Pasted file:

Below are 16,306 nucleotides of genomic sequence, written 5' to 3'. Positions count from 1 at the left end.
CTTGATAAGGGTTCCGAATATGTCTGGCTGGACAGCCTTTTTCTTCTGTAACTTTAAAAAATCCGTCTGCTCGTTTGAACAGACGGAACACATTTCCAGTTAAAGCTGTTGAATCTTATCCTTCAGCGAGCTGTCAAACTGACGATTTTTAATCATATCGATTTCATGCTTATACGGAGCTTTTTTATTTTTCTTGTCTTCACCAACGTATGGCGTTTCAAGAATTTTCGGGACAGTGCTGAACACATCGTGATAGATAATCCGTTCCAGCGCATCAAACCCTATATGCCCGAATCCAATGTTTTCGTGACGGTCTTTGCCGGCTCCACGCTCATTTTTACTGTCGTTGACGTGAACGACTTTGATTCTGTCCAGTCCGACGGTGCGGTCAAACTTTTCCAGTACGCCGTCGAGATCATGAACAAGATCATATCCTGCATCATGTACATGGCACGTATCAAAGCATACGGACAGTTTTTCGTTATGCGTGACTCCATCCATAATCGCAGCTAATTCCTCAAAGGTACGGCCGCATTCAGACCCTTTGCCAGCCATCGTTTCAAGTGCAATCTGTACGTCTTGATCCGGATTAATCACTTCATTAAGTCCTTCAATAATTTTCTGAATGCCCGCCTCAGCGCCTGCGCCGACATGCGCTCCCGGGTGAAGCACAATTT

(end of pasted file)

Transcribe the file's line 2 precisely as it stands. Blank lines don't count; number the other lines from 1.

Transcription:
CTTGATAAGGGTTCCGAATATGTCTGGCTGGACAGCCTTTTTCTTCTGTAACTTTAAAAAATCCGTCTGCTCGTTTGAACAGACGGAACACATTTCCAGTTAAAGCTGTTGAATCTTATCCTTCAGCGAGCTGTCAAACTGACGATTTTTAATCATATCGATTTCATGCTTATACGGAGCTTTTTTATTTTTCTTGTCTTCACCAACGTATGGCGTTTCAAGAATTTTCGGGACAGTGCTGAACACATCGTGATAGATAATCCGTTCCAGCGCATCAAACCCTATATGCCCGAATCCAATGTTTTCGTGACGGTCTTTGCCGGCTCCACGCTCATTTTTACTGTCGTTGACGTGAACGACTTTGATTCTGTCCAGTCCGACGGTGCGGTCAAACTTTTCCAGTACGCCGTCGAGATCATGAACAAGATCATATCCTGCATCATGTACATGGCACGTATCAAAGCATACGGACAGTTTTTCGTTATGCGTGACTCCATCCATAATCGCAGCTAATTCCTCAAAGGTACGGCCGCATTCAGACCCTTTGCCAGCCATCGTTTCAAGTGCAATCTGTACGTCTTGATCCGGATTAATCACTTCATTAAGTCCTTCAATAATTTTCTGAATGCCCGCCTCAGCGCCTGCGCCGACATGCGCTCCCGGGTGAAGCACAATTT